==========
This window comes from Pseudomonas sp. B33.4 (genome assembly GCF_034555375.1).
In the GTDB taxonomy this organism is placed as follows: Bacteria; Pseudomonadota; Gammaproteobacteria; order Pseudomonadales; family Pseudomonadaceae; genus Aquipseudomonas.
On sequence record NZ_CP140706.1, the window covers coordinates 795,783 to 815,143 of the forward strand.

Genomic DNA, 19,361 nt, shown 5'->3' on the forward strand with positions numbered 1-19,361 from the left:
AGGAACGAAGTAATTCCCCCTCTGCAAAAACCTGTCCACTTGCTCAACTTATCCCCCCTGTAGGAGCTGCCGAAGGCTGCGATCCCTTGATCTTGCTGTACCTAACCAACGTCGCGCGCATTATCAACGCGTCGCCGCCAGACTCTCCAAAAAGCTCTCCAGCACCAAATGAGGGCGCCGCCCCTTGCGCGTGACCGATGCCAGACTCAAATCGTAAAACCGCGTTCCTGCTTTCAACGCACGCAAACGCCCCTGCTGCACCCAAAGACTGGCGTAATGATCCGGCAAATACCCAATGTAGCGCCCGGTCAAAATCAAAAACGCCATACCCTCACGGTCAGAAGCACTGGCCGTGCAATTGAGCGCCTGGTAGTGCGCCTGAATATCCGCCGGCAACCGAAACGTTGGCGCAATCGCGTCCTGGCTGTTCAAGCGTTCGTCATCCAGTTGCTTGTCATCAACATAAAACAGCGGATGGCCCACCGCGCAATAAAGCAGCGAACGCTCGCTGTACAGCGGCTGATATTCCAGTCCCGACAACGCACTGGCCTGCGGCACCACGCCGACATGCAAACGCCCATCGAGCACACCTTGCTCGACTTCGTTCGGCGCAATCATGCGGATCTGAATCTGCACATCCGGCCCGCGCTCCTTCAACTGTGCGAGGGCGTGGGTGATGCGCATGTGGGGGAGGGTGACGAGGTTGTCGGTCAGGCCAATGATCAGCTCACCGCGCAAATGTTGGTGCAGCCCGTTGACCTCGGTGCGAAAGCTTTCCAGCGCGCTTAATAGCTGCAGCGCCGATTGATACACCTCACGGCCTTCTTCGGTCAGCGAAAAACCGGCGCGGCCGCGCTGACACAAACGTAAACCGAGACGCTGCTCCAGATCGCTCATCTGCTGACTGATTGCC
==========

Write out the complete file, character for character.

This window comes from Pseudomonas sp. B33.4 (genome assembly GCF_034555375.1).
In the GTDB taxonomy this organism is placed as follows: Bacteria; Pseudomonadota; Gammaproteobacteria; order Pseudomonadales; family Pseudomonadaceae; genus Aquipseudomonas.
On sequence record NZ_CP140706.1, the window covers coordinates 795,783 to 815,143 of the forward strand.

Genomic DNA, 19,361 nt, shown 5'->3' on the forward strand with positions numbered 1-19,361 from the left:
AGGAACGAAGTAATTCCCCCTCTGCAAAAACCTGTCCACTTGCTCAACTTATCCCCCCTGTAGGAGCTGCCGAAGGCTGCGATCCCTTGATCTTGCTGTACCTAACCAACGTCGCGCGCATTATCAACGCGTCGCCGCCAGACTCTCCAAAAAGCTCTCCAGCACCAAATGAGGGCGCCGCCCCTTGCGCGTGACCGATGCCAGACTCAAATCGTAAAACCGCGTTCCTGCTTTCAACGCACGCAAACGCCCCTGCTGCACCCAAAGACTGGCGTAATGATCCGGCAAATACCCAATGTAGCGCCCGGTCAAAATCAAAAACGCCATACCCTCACGGTCAGAAGCACTGGCCGTGCAATTGAGCGCCTGGTAGTGCGCCTGAATATCCGCCGGCAACCGAAACGTTGGCGCAATCGCGTCCTGGCTGTTCAAGCGTTCGTCATCCAGTTGCTTGTCATCAACATAAAACAGCGGATGGCCCACCGCGCAATAAAGCAGCGAACGCTCGCTGTACAGCGGCTGATATTCCAGTCCCGACAACGCACTGGCCTGCGGCACCACGCCGACATGCAAACGCCCATCGAGCACACCTTGCTCGACTTCGTTCGGCGCAATCATGCGGATCTGAATCTGCACATCCGGCCCGCGCTCCTTCAACTGTGCGAGGGCGTGGGTGATGCGCATGTGGGGGAGGGTGACGAGGTTGTCGGTCAGGCCAATGATCAGCTCACCGCGCAAATGTTGGTGCAGCCCGTTGACCTCGGTGCGAAAGCTTTCCAGCGCGCTTAATAGCTGCAGCGCCGATTGATACACCTCACGGCCTTCTTCGGTCAGCGAAAAACCGGCGCGGCCGCGCTGACACAAACGTAAACCGAGACGCTGCTCCAGATCGCTCATCTGCTGACTGATTGCC